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Fruiting Body Versus Mycelial Extracts
It was previously thought that mycelial extracts might be more potent and cost-effective than the extracts of mushroom fruiting bodies. This concept has not stood up to scrutiny.17 The active constituents in mushrooms consist principally of beta-D-glucans, and secondarily of triterpenoids and ergosterol. Starch is utilized as an indicator of adulteration. Analytical methods that quantify the active compounds demonstrate that mushroom fruiting bodies are high in beta-D-glucans and very low in starch. Mycelium produced on cereal grains is low in beta-D-glucans and high in starch.
Ergosterol analysis shows the actual amount of fungal material in the products. Ergosterol also has antitumor and antioxidant properties18 and is a precursor to vitamin D2. When exposed to sunlight (UVB), mushrooms as well as human skin convert ergosterol to ergocalciferol (provitamin D2).19 Mushrooms grown on natural substrates contain precursors that yield secondary metabolites such as triterpenoids whereas mycelium produced on cereal grains lack such precursors. In addition to playing a complementary role with beta-glucans in immune system activation, triterpenoid actions are also hepatoprotective, lipid lowering, antioxidant, anti-inflammatory, and inhibit histamine release.20 The triter-penoids are lipids, e.g. ganoderic acids, responsible for the bitter taste of reishi and this bitterness can be used as a quick method of determining the quality of a reishi product.
Beta-D-glucans are a polysaccharide structural component of the cell walls of mushrooms, mycelium, yeast, certain bacteria, and cereal grains. The unique structural differences of beta-D-glucans determine medicinal activity and explain why fungal beta-glucans are more active than cereal beta-glucans.1
Beta-glucans activate or potentiate both innate and adaptive immune responses and have been described as "biological response modifiers" and "host defense" potentiators. Beta-glucans increase the number and functional activity of macrophages, natural killer cells, and other subclasses of T-cells. Beta-glucans are not degraded by digestive enzymes and pass intact into the small intestine where they activate specific beta-glucan receptor sites.18 The immunological potentiation is not only anti-cancer but also increases protection against viral, bacterial, fungal and parasitic infections.21 Beta glucans and protein-bound beta glucans are responsible for the medicinal properties of mushrooms and mycelia. Lentinan, a pure (1→3)beta- D-glucan, is extracted from shiitake mushroom Lentinus edodes. PSK and PSP are protein-bound beta-glucans derived from the fermentation of Trametes mycelium.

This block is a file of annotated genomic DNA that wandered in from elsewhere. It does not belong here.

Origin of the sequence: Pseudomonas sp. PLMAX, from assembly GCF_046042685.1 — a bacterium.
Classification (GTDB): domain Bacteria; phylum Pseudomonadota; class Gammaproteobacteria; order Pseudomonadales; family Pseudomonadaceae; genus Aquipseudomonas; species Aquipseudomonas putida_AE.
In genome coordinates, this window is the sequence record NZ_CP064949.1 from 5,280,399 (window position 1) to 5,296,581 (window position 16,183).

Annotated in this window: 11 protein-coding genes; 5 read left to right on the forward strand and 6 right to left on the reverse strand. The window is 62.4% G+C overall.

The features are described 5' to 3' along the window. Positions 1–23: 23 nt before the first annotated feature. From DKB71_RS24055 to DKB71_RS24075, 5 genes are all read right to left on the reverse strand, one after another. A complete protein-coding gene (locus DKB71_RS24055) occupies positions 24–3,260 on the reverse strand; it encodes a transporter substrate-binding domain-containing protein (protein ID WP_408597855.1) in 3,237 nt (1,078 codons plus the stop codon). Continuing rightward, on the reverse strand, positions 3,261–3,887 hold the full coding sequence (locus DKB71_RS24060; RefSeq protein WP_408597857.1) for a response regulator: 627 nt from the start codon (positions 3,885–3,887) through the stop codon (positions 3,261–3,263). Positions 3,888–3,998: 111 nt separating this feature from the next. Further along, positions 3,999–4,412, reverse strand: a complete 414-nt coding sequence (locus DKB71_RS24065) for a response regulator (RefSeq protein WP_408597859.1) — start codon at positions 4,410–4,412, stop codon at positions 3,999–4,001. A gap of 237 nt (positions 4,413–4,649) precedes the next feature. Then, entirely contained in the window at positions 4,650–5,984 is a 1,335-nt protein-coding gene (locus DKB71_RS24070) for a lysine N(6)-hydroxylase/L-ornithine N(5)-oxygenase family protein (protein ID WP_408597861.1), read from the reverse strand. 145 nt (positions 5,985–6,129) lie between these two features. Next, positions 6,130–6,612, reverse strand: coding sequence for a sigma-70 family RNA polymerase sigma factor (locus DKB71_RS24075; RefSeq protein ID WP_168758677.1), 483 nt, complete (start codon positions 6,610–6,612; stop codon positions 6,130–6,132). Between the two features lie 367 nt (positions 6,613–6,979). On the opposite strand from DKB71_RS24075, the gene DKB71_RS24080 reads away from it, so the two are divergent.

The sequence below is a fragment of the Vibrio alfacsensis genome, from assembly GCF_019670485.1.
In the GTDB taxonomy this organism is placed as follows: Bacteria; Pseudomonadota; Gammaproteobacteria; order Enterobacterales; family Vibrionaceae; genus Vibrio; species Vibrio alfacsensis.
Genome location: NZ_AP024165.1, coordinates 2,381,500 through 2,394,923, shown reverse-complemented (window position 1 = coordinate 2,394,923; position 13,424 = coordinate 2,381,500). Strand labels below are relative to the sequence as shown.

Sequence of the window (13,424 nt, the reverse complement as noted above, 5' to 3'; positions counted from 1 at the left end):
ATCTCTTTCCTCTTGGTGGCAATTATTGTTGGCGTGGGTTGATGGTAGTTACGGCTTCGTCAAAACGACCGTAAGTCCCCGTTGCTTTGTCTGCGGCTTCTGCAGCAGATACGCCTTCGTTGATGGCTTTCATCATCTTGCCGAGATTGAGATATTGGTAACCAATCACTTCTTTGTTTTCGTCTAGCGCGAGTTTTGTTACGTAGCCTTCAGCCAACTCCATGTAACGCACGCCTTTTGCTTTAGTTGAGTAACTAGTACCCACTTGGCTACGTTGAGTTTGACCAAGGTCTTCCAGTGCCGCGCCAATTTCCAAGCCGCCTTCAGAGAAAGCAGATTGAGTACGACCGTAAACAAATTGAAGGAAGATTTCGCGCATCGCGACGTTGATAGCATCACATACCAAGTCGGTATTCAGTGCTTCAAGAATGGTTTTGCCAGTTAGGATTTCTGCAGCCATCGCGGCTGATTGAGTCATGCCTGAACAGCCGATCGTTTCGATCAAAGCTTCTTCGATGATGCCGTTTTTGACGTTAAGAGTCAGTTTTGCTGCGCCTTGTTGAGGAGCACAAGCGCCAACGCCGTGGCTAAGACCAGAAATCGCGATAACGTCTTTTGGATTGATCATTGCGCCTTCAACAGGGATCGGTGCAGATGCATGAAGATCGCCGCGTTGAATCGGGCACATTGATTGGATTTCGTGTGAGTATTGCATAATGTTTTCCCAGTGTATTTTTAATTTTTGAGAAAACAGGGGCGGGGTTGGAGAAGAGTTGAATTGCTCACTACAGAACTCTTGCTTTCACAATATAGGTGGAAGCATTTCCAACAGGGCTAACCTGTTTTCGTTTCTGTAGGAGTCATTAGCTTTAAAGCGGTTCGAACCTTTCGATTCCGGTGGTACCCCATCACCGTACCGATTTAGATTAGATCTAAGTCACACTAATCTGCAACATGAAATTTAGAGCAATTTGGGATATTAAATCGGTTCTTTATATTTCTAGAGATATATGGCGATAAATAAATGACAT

Combinations of mushroom extracts may exhibit synergistic effects. A study has shown that Trametes and Ganoderma were more active in inducing apoptosis of leukemia cells compared to Trametes alone. Interestingly, the study also found that ethanolic extracts were more anti-proliferative than aqueous extracts.22
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Dr. Traub received a BS in biological sciences from the University of California, Irvine, in 1976, graduated from NCNM in 1981, and completed a two-year residency there in family practice and homeopathy. He is a diplomate of the Homeopathic Academy of Naturopathic Physicians (HANP) and a fellow of the American Board of Naturopathic Oncology (ABNO), and served on the ABNO Board of Examiners for seven years. Dr. Traub served as AANP President from 2001-2003 and, in 2006, received the AANP Physician of the Year Award. He is the author of Dermatological Diagnosis and Integrative Therapeutics. He serves on the advisory boards of Nutritional Fundamentals for Health, Gaia Herbs, Nordic Naturals, Dermveda, and Kamedis. Dr. Traub has been medical director of Lokahi Health Center in Kailua Kona, Hawaii, since 1986 and is now medical director of Hawaii Integrative Oncology.
Dr. LaBant graduated from National University of the Health Sciences in Lombard, Illinois, in December 2016. This Spring, she began her two-year naturopathic oncology residency program at Lokahi Health Center under the direction of Michael Traub, ND, in Kailua Kona, Hawaii. She was born and raised in northeast Ohio, where she completed her Masters of Health Sciences from Cleveland State University. Dr. LaBant is passionate about endocrine and gastrointestinal health, integrative oncology, preventive health and wellness, as well as the use of botanical medicine, and biotherapeutic drainage therapies. In her time outside of the office, she can be found exploring and hiking the many landscapes of the Big Island.